. In both of these plots, we add a line that approximately tracks the mean of the residuals across the fitted values and explanatory variable using `geom_smooth()`

. The two plots are brought together into one plotting region using `p1 + p2`

, where the `+`

relies on the `patchwork`

package being loaded.

```
Weight_Height_lm <- dat %>%
filter(Age > 17) %>%
lm(formula = Weight ~ Height)
residualData <- tibble(resid = resid(Weight_Height_lm),
fitted = fitted(Weight_Height_lm),
height = Weight_Height_lm$model$Height)
p1 <- ggplot(residualData, aes(x = fitted, y = resid)) +
geom_point(alpha = 0.1) +
geom_smooth() +
ylab("Residual") +
xlab("Fitted values")
p2 <- ggplot(residualData, aes(x = height, y = resid)) +
geom_point(alpha = 0.1) +
geom_smooth() +
ylab("Residuals") +
xlab("Height")
p1 + p2
```

Since there is no obvious pattern in the residuals along the fitted values or the explanatory variable, there is no reason to suspect that the equal variance assumption has been violated.

## Exercise

- Create diagnistic plots to check for heteroscedasticity in our
`BPSysAve_AgeMonths_lm`

model.- Do you believe the equal variance assumption has been violated?
## Solution

`BPSysAve_AgeMonths_lm <- dat %>% filter(Age > 17) %>% lm(formula = BPSysAve ~ AgeMonths) residualData <- tibble(resid = resid(BPSysAve_AgeMonths_lm), fitted = fitted(BPSysAve_AgeMonths_lm), agemonths = BPSysAve_AgeMonths_lm$model$AgeMonths) p1 <- ggplot(residualData, aes(x = fitted, y = resid)) + geom_point(alpha = 0.1) + geom_smooth() + ylab("Residuals") + xlab("Fitted values") p2 <- ggplot(residualData, aes(x = agemonths, y = resid)) + geom_point(alpha = 0.1) + geom_smooth() + ylab("Residuals") + xlab("Age in Months") p1 + p2`

The variation in the residuals does somewhat increase with an increase in fitted values and an increase in

`AgeMonths`

. Therefore, this model may violate the homoscedasticity assumption. Because the majority of residuals still lie in the central band, we may not worry about this violation much. However, if we wanted to resolve the increase in residuals, we may choose to add more variables to our model or to apply a Box-Cox transformation on`BPSysAve`

.

### 6. Normality of errors

This assumption states that the errors follow a Normal distribution. When this assumption is strongly violated, predictions of individual data points from the model are less reliable. Small deviations from normality may pose less of an issue. One way to check this assumption is to plot a histogram of the residuals and to ask whether it looks strongly non-normal (e.g. bimodal or uniform).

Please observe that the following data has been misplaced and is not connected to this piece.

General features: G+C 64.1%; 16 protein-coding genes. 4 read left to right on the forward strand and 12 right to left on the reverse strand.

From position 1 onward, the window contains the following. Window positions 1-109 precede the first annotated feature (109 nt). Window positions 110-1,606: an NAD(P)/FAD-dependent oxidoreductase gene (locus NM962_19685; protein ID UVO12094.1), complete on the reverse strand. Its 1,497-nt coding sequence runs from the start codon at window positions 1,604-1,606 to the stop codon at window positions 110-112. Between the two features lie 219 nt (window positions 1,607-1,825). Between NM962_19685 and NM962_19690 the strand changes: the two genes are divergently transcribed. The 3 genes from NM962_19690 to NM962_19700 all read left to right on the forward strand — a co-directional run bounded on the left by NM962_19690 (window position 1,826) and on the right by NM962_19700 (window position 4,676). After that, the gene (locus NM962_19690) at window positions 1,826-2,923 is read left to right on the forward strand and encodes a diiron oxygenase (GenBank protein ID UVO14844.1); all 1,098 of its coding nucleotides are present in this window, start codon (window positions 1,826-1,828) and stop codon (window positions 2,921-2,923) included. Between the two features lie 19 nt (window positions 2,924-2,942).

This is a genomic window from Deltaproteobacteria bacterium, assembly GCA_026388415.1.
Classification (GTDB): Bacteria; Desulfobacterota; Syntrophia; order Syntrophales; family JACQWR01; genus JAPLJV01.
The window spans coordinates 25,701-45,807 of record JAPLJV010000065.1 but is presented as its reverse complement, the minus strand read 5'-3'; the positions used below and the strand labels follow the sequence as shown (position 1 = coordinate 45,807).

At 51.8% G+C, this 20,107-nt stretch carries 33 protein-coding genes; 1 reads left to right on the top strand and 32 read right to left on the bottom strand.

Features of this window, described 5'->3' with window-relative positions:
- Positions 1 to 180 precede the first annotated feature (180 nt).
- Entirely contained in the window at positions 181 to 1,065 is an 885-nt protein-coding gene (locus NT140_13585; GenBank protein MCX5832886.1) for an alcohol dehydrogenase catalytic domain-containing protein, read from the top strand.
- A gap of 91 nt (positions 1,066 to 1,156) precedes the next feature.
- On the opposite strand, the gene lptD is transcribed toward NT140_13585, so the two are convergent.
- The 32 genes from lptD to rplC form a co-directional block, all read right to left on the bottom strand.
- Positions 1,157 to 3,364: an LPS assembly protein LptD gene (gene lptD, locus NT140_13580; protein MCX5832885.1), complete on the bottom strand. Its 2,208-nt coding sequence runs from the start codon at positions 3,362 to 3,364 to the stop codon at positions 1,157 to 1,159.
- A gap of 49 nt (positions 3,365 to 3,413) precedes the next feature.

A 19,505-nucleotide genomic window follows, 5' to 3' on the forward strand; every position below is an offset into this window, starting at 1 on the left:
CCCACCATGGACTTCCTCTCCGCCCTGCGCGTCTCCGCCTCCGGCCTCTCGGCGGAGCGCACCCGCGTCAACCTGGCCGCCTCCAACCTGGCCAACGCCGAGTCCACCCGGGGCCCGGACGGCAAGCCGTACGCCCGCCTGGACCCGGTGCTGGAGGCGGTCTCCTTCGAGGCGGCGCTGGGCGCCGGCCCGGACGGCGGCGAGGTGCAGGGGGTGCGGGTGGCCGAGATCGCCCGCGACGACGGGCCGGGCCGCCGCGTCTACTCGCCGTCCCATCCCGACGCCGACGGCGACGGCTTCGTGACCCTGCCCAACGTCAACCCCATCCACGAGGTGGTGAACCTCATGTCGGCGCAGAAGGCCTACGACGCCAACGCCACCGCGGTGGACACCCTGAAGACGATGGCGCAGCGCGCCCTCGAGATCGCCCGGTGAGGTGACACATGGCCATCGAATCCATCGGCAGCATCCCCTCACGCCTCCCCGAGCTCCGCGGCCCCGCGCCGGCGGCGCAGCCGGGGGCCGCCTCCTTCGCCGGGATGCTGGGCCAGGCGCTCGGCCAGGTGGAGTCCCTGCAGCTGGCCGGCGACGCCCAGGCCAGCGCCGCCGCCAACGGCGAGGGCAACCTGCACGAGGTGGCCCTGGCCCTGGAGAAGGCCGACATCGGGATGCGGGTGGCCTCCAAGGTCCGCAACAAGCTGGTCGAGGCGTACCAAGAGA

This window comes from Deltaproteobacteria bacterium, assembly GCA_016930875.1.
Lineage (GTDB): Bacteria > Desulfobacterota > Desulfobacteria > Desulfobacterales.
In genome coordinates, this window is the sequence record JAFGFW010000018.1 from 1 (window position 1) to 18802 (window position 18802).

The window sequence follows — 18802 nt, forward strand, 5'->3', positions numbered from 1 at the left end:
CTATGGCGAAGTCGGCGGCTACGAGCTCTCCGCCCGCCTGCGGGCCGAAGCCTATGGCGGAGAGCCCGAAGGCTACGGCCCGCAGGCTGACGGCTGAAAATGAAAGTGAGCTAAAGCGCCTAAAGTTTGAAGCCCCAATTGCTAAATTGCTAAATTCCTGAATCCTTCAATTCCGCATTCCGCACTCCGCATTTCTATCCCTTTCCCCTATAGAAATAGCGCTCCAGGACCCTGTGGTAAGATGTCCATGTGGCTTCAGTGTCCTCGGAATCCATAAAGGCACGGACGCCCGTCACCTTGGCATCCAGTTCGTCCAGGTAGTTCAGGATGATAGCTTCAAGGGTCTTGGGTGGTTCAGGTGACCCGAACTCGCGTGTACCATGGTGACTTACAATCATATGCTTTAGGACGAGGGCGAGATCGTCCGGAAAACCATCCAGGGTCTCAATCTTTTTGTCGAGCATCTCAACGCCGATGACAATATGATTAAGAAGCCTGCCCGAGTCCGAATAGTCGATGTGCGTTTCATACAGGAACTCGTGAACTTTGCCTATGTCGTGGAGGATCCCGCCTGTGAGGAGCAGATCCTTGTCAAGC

For example, looking at a histogram of the residuals of our `Height_Weight_lm`

model reveals a distribution that is slightly skewed. Since this is not a strong deviation from normality, we do not have to worry about violating the assumption.

Note that if a model includes a grouping variable (e.g. a two-level categorical variable), the normality of the residuals is to be checked separately for each group. Also note that in the previous episode, we only covered prediction of the mean, not of individual data points. A deviation of the residuals from normality is usually not a concern for predictions of the mean.

```
residuals <- tibble(resid = resid(Weight_Height_lm))
ggplot(residuals, aes(x=resid)) +
geom_histogram() +
ylab("Count") +
xlab("Residual")
```

## Exercise

- Construct a histogram of the residuals of the
`TotChol_SmokeNow_lm`

model.- Does the distribution suggest that the normality assumption is violated?
## Solution

`TotChol_SmokeNow_lm <- lm(formula = TotChol ~ SmokeNow, data = dat) residuals <- tibble(resid = resid(TotChol_SmokeNow_lm)) ggplot(residuals, aes(x=resid)) + geom_histogram() + ylab("Count") + xlab("Residual")`

Since the distribution is only slightly skewed, we do not have to worry about violating the normality assumption.

## Key Points

Assessing model fit is the process of visually checking whether the model fits the data sufficiently well.

$R^2$ quantifies the proportion of variation in the response variable explained by the explanatory variable. An $R^2$ close to 1 indicates that most variation is accounted for by the model, while an $R^2$ close to 0 indicates that the model does not perform much better than predicting the mean of the response.

The six assumptions of the simple linear regression model are validity, representativeness, linearity and additivity, independence of errors, homoscedasticity of the residuals and normality of the residuals.

We can check the assumptions of a simple linear regression model by carefully considering our research question, the data set that we are using and by visualising our model parameters.